Going by his speech, the Opposition parties have no interest in using Parliament to debate the government’s policies or legislation.
Any student of warfare would be well aware of the meaning and significance of the phrase, “battle of nerves”. Oft-used, it indicates a conflict that involves deployment of psychological tactics such as bluff, bluster, threat and intimidation designed primarily to create confusion, indecision or breakdown of the morale of opponents. It involves inducing self-doubt among opponents by projecting a self-image, which may be far better than the reality.
In Indian history, Chanakya is acknowledged to be the strategist who deployed such tactics to defeat the army of an enemy empire, whose mere fear forced world-conquering troops led by Alexander of Macedonia to rebel against their master.
In 21st-century India, one of the best practitioners of such tactics is Prime Minister Narendra Modi. When Mr Modi gets a stage to speak, he deploys all references and barbs which make his rivals feel like minions, and magnifies his own image, giving himself and his party a saintly aura. The speech that Mr Modi gave in answer to the Congress-led Opposition alliance’s no-confidence motion was replete with references that sought to undermine the credibility of his rivals.
Going by his speech, the Opposition parties have no interest in using Parliament to debate the government’s policies or legislation. Mr Modi accused the Opposition of being power-hungry, saying that all their actions were aimed only at coming to power by hook or by crook.
In his speech, Mr Modi claimed that the Opposition parties would not hesitate to block India’s development, if it could unseat the BJP from power. It would like people to believe that all Opposition parties are corrupt to the core and that the BJP alone upholds the national interest.
Talking about economic opportunity, the Prime Minister said the world is at a critical juncture and the choices that we make now would shape the country’s journey in the next 1,000 years. He said that opportunity exists for India’s youth to become job-givers, an essentially aspirational status that most people like to have, which is also the future that his government wants the country to have.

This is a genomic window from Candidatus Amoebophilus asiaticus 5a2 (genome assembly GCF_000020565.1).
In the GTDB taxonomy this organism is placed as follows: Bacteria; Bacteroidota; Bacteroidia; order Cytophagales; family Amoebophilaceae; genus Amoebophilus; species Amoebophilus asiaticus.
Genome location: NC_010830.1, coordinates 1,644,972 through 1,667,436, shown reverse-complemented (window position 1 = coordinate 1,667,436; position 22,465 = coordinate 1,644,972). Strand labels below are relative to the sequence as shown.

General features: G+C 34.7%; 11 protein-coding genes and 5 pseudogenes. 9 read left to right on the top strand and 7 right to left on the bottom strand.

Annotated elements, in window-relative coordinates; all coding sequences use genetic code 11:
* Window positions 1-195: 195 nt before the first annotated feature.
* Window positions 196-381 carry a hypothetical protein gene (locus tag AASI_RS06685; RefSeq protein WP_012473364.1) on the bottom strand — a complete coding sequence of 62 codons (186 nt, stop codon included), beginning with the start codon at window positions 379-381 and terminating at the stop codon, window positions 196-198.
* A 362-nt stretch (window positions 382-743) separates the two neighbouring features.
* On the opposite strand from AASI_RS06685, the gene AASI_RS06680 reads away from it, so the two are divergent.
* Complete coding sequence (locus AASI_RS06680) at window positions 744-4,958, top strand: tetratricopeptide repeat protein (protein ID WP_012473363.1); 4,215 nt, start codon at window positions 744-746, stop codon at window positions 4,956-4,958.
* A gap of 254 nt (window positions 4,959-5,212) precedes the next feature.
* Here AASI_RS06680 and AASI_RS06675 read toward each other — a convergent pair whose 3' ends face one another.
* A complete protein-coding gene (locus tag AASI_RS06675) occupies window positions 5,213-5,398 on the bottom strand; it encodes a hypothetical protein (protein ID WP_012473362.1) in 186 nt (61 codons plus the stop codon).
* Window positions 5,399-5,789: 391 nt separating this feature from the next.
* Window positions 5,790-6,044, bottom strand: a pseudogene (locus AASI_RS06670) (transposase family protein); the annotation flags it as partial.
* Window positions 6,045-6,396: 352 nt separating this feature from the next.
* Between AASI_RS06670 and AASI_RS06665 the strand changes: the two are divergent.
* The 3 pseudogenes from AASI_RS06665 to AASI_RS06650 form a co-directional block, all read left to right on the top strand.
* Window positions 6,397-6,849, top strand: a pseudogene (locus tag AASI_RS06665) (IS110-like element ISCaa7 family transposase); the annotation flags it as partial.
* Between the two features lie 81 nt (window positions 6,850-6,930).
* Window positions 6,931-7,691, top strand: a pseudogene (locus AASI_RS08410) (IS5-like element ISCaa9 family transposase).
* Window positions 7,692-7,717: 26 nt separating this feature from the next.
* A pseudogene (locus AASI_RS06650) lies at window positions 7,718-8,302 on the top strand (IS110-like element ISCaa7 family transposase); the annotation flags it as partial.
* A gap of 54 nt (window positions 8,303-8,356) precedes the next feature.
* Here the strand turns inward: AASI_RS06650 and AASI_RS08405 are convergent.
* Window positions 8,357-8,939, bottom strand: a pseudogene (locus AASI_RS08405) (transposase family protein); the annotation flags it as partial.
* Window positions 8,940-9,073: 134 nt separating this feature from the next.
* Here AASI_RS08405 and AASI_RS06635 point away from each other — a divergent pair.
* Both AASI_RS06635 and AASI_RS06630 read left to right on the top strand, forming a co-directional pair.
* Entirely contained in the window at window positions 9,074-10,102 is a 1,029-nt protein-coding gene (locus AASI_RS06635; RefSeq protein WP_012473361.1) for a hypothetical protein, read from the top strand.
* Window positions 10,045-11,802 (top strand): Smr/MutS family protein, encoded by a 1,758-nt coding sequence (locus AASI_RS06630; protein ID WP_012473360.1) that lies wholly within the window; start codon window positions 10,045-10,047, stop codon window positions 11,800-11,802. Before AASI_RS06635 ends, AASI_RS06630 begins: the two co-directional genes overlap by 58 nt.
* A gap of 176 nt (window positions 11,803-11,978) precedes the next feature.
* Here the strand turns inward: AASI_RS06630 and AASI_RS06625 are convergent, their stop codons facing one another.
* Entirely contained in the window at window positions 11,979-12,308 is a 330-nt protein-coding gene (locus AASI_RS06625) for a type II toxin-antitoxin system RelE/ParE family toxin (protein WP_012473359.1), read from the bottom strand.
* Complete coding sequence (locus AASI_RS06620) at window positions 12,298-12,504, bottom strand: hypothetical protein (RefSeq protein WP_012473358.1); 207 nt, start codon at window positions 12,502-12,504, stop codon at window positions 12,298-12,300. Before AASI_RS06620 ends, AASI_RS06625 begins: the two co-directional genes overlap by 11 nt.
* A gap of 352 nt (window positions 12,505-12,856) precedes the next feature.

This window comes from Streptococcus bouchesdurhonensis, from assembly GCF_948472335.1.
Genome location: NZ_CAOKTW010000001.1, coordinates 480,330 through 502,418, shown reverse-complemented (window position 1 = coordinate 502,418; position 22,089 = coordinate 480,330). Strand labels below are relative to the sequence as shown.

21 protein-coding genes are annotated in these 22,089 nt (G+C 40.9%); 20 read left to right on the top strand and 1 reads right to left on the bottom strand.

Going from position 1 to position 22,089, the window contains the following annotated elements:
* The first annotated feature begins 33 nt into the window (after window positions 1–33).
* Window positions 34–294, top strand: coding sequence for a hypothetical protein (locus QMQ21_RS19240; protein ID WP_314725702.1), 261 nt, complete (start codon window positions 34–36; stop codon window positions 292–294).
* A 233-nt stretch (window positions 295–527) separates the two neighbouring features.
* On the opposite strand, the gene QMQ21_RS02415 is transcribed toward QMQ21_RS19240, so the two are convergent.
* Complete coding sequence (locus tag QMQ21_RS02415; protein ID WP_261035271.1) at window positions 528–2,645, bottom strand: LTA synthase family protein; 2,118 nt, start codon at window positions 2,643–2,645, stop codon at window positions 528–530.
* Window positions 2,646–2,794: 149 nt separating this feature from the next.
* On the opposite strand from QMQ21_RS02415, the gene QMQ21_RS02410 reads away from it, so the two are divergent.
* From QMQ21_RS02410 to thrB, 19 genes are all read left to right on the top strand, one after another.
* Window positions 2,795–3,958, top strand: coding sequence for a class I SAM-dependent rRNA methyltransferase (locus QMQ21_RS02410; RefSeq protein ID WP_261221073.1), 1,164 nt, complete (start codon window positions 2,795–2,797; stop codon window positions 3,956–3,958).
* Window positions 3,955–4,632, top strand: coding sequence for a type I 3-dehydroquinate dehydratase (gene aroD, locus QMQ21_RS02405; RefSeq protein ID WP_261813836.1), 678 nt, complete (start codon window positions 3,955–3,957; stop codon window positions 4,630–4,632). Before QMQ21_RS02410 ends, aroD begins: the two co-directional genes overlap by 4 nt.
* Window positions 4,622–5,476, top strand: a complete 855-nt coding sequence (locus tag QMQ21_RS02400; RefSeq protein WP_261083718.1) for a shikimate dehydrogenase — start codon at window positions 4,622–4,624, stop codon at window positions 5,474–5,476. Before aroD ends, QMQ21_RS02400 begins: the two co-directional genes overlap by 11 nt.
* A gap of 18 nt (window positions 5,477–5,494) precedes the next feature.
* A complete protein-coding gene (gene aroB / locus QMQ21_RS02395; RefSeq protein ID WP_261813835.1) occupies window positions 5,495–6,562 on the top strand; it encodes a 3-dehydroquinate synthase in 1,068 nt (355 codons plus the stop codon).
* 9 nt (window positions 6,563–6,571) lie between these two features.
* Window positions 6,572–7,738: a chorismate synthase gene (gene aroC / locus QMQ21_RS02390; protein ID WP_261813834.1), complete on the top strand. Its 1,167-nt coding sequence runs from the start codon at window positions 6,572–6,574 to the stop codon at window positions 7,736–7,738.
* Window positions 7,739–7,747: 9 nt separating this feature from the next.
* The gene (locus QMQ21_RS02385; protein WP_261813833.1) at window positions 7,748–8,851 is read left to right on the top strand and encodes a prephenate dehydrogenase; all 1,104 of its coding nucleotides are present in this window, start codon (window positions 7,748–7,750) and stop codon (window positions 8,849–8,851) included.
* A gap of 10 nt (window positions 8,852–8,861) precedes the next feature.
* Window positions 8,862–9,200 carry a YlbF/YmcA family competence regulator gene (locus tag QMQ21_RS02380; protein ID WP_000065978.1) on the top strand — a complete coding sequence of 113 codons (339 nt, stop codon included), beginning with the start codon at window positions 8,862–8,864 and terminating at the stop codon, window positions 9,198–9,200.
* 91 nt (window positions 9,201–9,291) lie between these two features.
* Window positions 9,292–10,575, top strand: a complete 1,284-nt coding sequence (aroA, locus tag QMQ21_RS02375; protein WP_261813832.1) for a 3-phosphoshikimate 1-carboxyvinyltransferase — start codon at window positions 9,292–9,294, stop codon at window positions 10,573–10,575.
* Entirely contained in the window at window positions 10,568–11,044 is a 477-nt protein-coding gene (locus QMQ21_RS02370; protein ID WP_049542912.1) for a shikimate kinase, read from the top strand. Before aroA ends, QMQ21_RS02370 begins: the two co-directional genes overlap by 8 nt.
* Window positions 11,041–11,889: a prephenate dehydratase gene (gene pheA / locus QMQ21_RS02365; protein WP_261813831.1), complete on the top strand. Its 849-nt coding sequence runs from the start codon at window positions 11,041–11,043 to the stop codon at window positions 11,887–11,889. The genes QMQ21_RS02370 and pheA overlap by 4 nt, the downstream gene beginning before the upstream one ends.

Mr Modi also ridiculed the statement of Congress leader P. Chidambaram that the Indian economy has got the momentum to become the world’s third largest even if nothing was done by the government. Pointing to the flaw in logic therein, he said that it was such that it would make people look at Mr Modi as a visionary, and the Congress as a gang of lazy leaders whose prime concern was to capture power at the Centre.
Unlike his earlier election-time speeches which seek to rally around Hindus, Mr Modi sought to focus on his slogan, Sabka Saath, Sabka Vikas. Several times in his speech, he referred to 140 crore Indians. This would make several partners of the Opposition alliance, INDIA, look pale in comparison, as many of its partners have a regional outlook, while the Congress seeks to adopt a more strident, socialist approach that could alienate the upwardly-mobile middle classes.
Another key aspect of his speech was an effort to puncture the confidence of rivals. Though the BJP realigned its political approach towards alliances after its defeat in Karnataka, Mr Modi exuded confidence that the party would remain in power for the foreseeable future and dismissed Rahul Gandhi as a “defective product”.
Mr Modi was at his rhetorical best when he dismissed the Opposition as a black spot that protects an adorable item from getting damaged by a jealous evil eye. The Lok Sabha witnessed the trailer of the battle of nerves 2024. Indians can get ready for the blockbuster next year.